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Caps keep Cup window wide open with Backstrom extension

Patrick McDermott / National Hockey League / Getty

Brian MacLellan should be general manager of the year at some point.

MacLellan, the Washington Capitals' GM since 2014, has helped build a perennial Stanley Cup contender while expertly navigating the salary cap. He took another step toward keeping the Capitals' ultra-talented core together on Tuesday, inking elite playmaking pivot and franchise icon Nicklas Backstrom to a five-year extension worth $9.2 million a season.

Most teams of Washington's ilk are in annual salary-cap trouble, but the Capitals find themselves in rarified territory moving forward.

A window to win

Patrick McDermott / National Hockey League / Getty

If it wasn't for Washington's Stanley Cup win in 2018, the feeling around this team would be a lot different, and Backstrom's contract, which will keep him on the books through his age-37 season, might be viewed by critics as a desperation move.

Instead, by taking one of the top pending unrestricted free agents in Backstrom off the board, MacLellan has kept the Caps' Cup window open for at least another few years, increasing their chances of a second championship.

Washington is tied for first in the NHL with 67 points entering Tuesday's action, making it a Stanley Cup favorite once again. Cap space is tight this season, so a significant addition before the trade deadline seems unlikely - and frankly, unnecessary given the team's strong play and complete roster.

MacLellan could have some flexibility this summer, though, with goaltender Braden Holtby and his $6.1-million cap hit scheduled to come off the books on July 1. Holtby has struggled this season to the tune of an .899 save percentage and 3.02 goals-against average, while 22-year-old Ilya Samsonov (13-2-1, .925 SV%, 2.11 GAA) appears ready to assume the No. 1 role moving forward.

Aside from Holtby, Washington's only other remotely key pending free agent is defenseman Radko Gudas.

CapFriendly projects Washington to have over $10 million in cap space this offseason. Gudas is a nice piece, but the Capitals could easily roll with a top four featuring John Carlson ($8M), Dmitry Orlov ($5.1M), Michal Kempny ($2.5M), and Nick Jensen ($2.5M) on the back end without skipping a beat. All four blue-liners are under contract with relatively team-friendly cap hits until at least 2022.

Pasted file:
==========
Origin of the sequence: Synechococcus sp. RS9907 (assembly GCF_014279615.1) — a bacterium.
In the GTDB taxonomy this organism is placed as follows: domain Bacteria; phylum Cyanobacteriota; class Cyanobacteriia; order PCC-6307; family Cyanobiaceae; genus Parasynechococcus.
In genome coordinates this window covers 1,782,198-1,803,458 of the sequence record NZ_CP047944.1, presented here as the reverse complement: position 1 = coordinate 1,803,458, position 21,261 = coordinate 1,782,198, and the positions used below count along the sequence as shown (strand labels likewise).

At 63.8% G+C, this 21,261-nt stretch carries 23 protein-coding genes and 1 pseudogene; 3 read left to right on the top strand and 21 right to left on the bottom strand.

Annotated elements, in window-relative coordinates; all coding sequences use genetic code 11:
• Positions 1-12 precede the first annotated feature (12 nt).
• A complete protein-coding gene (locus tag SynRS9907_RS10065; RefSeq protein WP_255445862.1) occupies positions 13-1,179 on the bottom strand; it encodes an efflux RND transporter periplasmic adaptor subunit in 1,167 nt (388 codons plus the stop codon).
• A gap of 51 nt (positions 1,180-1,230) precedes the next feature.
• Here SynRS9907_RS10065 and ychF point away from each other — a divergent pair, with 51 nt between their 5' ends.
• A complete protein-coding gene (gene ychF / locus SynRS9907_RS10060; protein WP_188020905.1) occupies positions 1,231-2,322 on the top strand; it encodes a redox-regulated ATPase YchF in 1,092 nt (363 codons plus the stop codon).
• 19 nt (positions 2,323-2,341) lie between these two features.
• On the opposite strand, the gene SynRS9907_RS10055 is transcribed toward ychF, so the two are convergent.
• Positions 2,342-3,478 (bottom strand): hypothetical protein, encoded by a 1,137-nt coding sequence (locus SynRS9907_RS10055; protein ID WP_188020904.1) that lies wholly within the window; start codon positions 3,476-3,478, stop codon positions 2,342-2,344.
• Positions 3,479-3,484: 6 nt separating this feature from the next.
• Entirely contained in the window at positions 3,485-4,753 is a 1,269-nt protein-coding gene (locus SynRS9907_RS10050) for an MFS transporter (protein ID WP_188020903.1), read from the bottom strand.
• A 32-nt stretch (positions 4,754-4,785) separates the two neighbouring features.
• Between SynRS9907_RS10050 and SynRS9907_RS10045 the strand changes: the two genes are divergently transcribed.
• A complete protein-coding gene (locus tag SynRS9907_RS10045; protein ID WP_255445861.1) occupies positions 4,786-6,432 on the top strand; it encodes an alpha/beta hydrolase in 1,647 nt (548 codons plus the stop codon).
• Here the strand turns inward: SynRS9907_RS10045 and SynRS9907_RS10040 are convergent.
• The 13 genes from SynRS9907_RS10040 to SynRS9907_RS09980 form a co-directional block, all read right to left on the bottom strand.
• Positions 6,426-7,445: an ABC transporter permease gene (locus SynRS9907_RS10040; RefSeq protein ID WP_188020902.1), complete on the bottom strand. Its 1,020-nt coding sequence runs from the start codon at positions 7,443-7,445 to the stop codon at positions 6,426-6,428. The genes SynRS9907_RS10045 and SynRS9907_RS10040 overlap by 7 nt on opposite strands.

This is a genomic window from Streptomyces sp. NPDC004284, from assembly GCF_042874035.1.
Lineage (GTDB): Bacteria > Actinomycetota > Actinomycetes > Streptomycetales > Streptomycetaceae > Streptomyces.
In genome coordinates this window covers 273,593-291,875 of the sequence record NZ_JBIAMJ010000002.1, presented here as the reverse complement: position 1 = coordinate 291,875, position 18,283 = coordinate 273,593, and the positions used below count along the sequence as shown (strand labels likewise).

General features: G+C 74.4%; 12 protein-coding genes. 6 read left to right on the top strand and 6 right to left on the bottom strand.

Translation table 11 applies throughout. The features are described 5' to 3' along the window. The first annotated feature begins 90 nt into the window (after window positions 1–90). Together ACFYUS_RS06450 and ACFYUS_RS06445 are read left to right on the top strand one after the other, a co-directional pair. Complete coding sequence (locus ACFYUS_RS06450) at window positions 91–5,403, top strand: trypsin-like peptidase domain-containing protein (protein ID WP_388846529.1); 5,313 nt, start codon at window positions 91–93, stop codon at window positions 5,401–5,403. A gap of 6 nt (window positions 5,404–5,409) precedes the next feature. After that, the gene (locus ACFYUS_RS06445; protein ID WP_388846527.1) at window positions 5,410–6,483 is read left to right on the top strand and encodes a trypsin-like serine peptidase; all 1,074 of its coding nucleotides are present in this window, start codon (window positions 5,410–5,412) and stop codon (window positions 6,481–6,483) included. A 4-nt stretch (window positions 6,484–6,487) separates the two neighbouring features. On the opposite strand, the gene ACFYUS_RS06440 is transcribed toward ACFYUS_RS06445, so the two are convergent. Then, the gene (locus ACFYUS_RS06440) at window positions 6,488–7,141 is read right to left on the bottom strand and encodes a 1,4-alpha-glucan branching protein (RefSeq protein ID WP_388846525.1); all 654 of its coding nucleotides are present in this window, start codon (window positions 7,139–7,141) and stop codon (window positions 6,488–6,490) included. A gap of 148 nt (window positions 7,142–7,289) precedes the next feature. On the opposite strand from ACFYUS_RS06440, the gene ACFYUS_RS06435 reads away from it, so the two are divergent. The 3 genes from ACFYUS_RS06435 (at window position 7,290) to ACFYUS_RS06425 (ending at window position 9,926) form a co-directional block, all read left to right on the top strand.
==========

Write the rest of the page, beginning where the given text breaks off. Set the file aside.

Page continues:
Up front, it's much of the same. In addition to Backstrom, Evgeny Kuznetsov ($7.8M), T.J. Oshie ($5.75M), Tom Wilson ($5.16M), Lars Eller ($3.5M), Carl Hagelin ($2.75M), Richard Panik ($2.75M), and Garnet Hathaway ($1.5M) provide cost certainty at team-friendly rates until 2023 at the earliest.

This means MacLellan could be aggressive in adding players on one-year deals this summer before turning to his next task: re-signing Alex Ovechkin (UFA), Jakub Vrana (RFA), and Samsonov (RFA) before their contracts expire after next season.

Ovechkin seems a lock to be a Capital for life, and he could take an average annual value similar to his current $9.538-million rate for the good of the team as he approaches his twilight years. Using some of the cap space at his disposal, MacLellan could give Vrana - currently on pace for 35 goals - a substantial long-term extension. For Samsonov, a bridge deal seems the likely route.

In short, aside from losing one piece during the Seattle expansion draft in 2021, it seems one of the NHL's best teams is going to stay together for at least three more years beyond the 2019-20 campaign, taking multiple swings at another Stanley Cup along the way.

None of this happens without MacLellan's astute contract negotiations, nor without the organization's ability to effectively draft and develop players despite a dearth of high picks. But nothing lasts forever.

A steep fall well worth it

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The glory days are in full flight for a few more years, but the Capitals will fall eventually, and it could be painful.

Some of the contracts handed out by MacLellan help pry open the window now, but they could become burdens one day. At some point, the Capitals will have Backstrom, Oshie, Carlson, and, presumably, Ovechkin, taking up a large chunk of the cap in their late 30s.

MacLellan appears willing to accept long-term pain in exchange for short-term gain - and so he should. This team is special, and breaking it up would be a tragedy.

The Capitals are one of the best teams of the era, whether or not they win another Cup. But claiming one or even two more titles would cement Washington's status as a dynasty, and MacLellan has his club positioned well to do so.

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